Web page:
Talk:Green Scare

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Removal of Blog sources[edit]

I have removed the everything sourced to a blog, as they are not reliable and are potentially libelous. I also reinstated the "domestic terrorism" term. Read the source - that is exactly what they were charged with according to the FBI (hence the quotes). I cleaned up a few other things (including attibuting the term "political prisoner", as that is the POV of an anarchist news source). I have no problem with the content of what i removed (although some if it didn't make sense) if it can be accurately cited with reliable sources. Rockpocket 20:13, 4 March 2006 (UTC)

The sourcing for this article is problematic. We need to find mainstream news sources, not independent media, no blogs or personal websites/pages, and no websites where people are free to post their own stories. If the material is accurate and notable, there are bound to be reliable news sources available. See WP:V, WP:RS, and WP:NOR. SlimVirgin (talk) 03:05, 5 March 2006 (UTC)
God, why is Wikipedia more conservative than the mainstream press, acadamia, and just about every other 21st century institution when it comes to sourcing? You people live in the stone age Chanders1 11:59, 30 May 2006.
WP:V - every idiot with webspace and a subversive agenda does not qualify as a notable source. Rockpocket 01:43, 31 May 2006 (UTC)
but every idiot with the monetary funds to host a mainstream media outlet IS? -KJB —The preceding unsigned comment was added by (talk) 01:01, 19 December 2006 (UTC).

Peter Young[edit]

The AP article about Peter's new charges wasn't printed many places (I think it came out on Christmass). It can be read in its entirety on his support site [1] or if you want log into they have the same article. [2] Dumpster 08:52, 5 March 2006 (UTC)

I think the AP source is fine for reporting his charges, but i can't see anything in it about it being unusual for the states to charge after federal charges. That was what i was querying, though its fine as it is, i think. Rockpocket 09:09, 5 March 2006 (UTC)

Not NPOV[edit]

Looks like this article is very biased and supportive of the animal rights movement. For example the External Links has many sympathetic links of which most are irrelevant, but not a single FBI or government site. Also words like "liberated" and categorizing this as mass hysteria is questionable. Someone with expertize in this field should try balancing this. Lapinmies 20:27, 5 March 2006 (UTC)

The article itself is about hysteria among environmentalists, making it difficult to avoid using mainly pro-animal rights sources. While not an expert per se, I have been widely involved in its development (and i most certainly not a sympathizer, infact i'm usually classed as the exact opposite - see Pro-Test and animal testing!). I take your point about the external links section, the "liberating" and the mass hysteria category, i would have removed that myself had i noticed. However, those excepted, i don't believe it is POV, as the convictions indictments are explained as fact, the intro describes the feeling among the community and the criticism is sourced. Is there other specific you would like changed to balance the article? Rockpocket 20:50, 5 March 2006 (UTC)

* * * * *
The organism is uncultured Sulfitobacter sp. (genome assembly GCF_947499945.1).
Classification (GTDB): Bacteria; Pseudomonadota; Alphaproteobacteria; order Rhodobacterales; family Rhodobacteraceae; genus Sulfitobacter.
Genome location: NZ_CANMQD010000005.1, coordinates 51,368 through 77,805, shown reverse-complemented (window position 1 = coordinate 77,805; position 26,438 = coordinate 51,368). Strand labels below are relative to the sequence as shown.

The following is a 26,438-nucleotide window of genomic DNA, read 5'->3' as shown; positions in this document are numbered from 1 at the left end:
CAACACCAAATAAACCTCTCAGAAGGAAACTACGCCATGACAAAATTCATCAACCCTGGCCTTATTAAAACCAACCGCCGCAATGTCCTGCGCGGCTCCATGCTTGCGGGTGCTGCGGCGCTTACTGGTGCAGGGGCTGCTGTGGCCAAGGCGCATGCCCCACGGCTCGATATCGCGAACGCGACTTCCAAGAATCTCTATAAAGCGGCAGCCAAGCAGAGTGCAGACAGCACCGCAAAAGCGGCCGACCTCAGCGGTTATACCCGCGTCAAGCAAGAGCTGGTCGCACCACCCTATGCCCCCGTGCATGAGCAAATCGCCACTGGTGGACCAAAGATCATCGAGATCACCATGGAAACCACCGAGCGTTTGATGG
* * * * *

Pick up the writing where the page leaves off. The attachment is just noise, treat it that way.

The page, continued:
Looks a lot better already. Good additions and rewording, I don't have any major objections with this now. Lapinmies 21:20, 5 March 2006 (UTC)
Excellent. Thanks for you input. Sometimes when you are too close to an article, its difficult to see the bigger picture. Taking a fresh look, i think it was a bit unbalanced. If you have no objections, i'm going to remove the dispute tag now. I'll try and keep a close eye on balance in future. But do put it back if you feel it becomes one sided again. Rockpocket 23:27, 5 March 2006 (UTC)

I replaced the term "domestic terrorism." The page said that the indictment charged people with domestic terrorism. This is incorrect. The FBI alleges that the defendants charged in the indictment committed acts of domestic terrorism, but none of the individuals charged are facing terrorism charges. Half of them aren't even in jail. Whether or not it is appropriate to label people, who go out of their way not to hut people, terrorists is debatable even in the mainstream news media. [3] I am not trying to remove the term terrorism from the page I think the fact that the FBI is trying to paint these people as terrorists is an essential part of the story, I just think that the facts need to clear. Dumpster 07:20, 8 March 2006 (UTC)

I re-added the domestic terrorism stuff below the descriptions of the crimes saying that the FBI considers the crimes to be acts of domestic terrorism. This should make it clear that they are not charged with any crimes called "domestic terrorism," but the FBI's claim that it is is not omitted Dumpster 07:47, 8 March 2006 (UTC)

Fair point, Dumpster. The reason i added it back was because that was the language the FBI press release used - but i agree the rewording you have used is more accurate and fair. Rockpocket 18:41, 8 March 2006 (UTC)